The deaf and hard-of-hearing should follow the same fire preparedness steps, e.g. have an escape plan, practice it regularly, know how to test doors and so on. But the deaf and hard-of-hearing must go through with a few extra steps. The first and most essential step is installing a specially designed smoke alarm.

The early notification provided by a properly working smoke alarm is a key factor in surviving a fire. The deaf and hard-of-hearing can buy alarms with flashing strobe lights and vibrating pillow pads and bed shakers do exist. They should have flashing smoke alarms installed so the light can be seen from anywhere in the house. Once these special alarms are in place, test them monthly and change the batteries at least once a year.17

The deaf and hard-of-hearing should also keep TTY/TDD within arm’s reach of their bed along with their hearing aids.18  They should make sure their fire department knows of their special needs and should reach out to the fire department for help in getting prepared. 19

Recovery

The most important steps a deaf or hard-of-hearing person can take following a fire is to go through all preparedness safety precautions. Install new flashing smoke alarms with vibrating pads for the new home or if they don't havet to move, they should replace any alarms that might have been damaged in the fire.

If a TTY/TDD device was damaged purchase a new one. Because the latest communication technologies offer texting and other convenient ways for the deaf and hard-of-hearing to communicate with others (both in and outside the hearing community), there is a tendency in the deaf and hard-of-hearing communities to move away from TTY/TDD devices. Because these devices can be directly connected to the 911 service in a local area, automatically providing a deaf or hard-of-hearing person’s location and phone number directly to the service (unlike mobile phones which will require that they provide an address), it's important that they keep one in their home. If a TTY/TDD device was damaged in the fire, please replace it.20

Children

Parents of children who are deaf or hard-of-hearing should make sure that flashing/vibrating smoke alarms are installed in the home. Test these alarms regularly. Make sure your child will wake up if these alarms go off while they’re sleeping.

Follow all other safety precautions that are recommended for hearing children—have an escape plan and practice it regularly, teach your child to “get low and go,” etc.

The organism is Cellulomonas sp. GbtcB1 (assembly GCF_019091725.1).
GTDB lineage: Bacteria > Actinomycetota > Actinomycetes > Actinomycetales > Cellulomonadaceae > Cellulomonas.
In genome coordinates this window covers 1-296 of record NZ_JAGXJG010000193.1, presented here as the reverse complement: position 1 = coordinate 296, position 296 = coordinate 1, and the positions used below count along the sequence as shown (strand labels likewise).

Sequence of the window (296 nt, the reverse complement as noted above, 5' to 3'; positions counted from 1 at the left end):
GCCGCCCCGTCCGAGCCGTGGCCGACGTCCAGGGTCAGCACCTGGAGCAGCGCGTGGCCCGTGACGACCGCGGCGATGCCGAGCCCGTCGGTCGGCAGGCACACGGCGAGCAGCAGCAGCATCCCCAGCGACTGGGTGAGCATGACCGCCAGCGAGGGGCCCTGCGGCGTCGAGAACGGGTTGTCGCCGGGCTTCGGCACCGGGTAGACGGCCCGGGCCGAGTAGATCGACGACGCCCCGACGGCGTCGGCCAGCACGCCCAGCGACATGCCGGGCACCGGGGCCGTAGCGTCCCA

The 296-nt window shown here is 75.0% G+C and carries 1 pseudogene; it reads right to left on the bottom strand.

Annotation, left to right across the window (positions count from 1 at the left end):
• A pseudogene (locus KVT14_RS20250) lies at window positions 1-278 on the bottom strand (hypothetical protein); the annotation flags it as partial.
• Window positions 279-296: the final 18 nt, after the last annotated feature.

Teach them what firefighters look like so they will not be afraid of them if firefighters are trying to rescue them from the home during a fire. At the same time, make sure the local fire department knows that a child in the home is deaf or hard-of-hearing so that they can adjust their rescue efforts accordingly.

Physical Disabilities

Prevention

Those with physical disabilities are one of the highest risk groups of dying in a fire.21 There are multiple reasons for this high risk: 1) homes that aren’t specially designed for the physically disabled may present obstacles and other challenges making it difficult for them to escape and 2) their disabilities may make it difficult for them to safely and quickly exit a burning structure.22

It’s important for people with physical disabilities to first do everything they can to prevent fires. These steps include following all prevention steps available to those without physical disabilities while taking special precautions in other areas. For example, have your home inspected for possible fire hazards.23 The physically disabled should also:

  • Be careful when smoking in the home.
  • Avoid wearing loose clothing while cooking.
  • Make sure appliances are working properly.
  • Unplug space heaters when they aren’t being used.24

Be careful when using any open flame, such as a candle in the home, and make sure fireplaces are properly maintained.

Preparedness

Ramp

There are several steps the physically disabled can take to ensure their safety during a fire. According to the National Park Service, those who are physically disabled should:

  • Live (or have a bedroom) on the ground floor, as close to an exit as possible.
  • Make sure walkers and wheelchairs fit through all exits.
  • If necessary, have a ramp available for emergency exits.
  • Make sure they’re able to open locked or barred doors, windows and other exits.
  • Inform local emergency services of your special needs and ask your local dispatch to keep your special needs status on file.25

Of course, the physically disabled should also follow all other essential preparedness steps such as having and regularly practicing an escape plan, regularly testing and changing the batteries of all smoke alarms, and so on.

It’s important to note that some workplaces may exempt physically disabled employees from having to participate in fire escape drills. The physically disabled should insist they participate in these drills. They should make sure their coworkers know how to assist them during a fire and there is a safe and efficient way for them to exit the building.26 They should also report any obstacles that might impede their safe escape. 27

Recovery

Immediately following a fire, if the physically disabled person uses a wheelchair or walker, they should make sure it hasn’t been damaged.

Other steps of recovery should include re-equipping the residence or equipping a new residence with smoke alarms, creating a new escape plan, checking to make sure they are able to get through all exits, and so on.

Children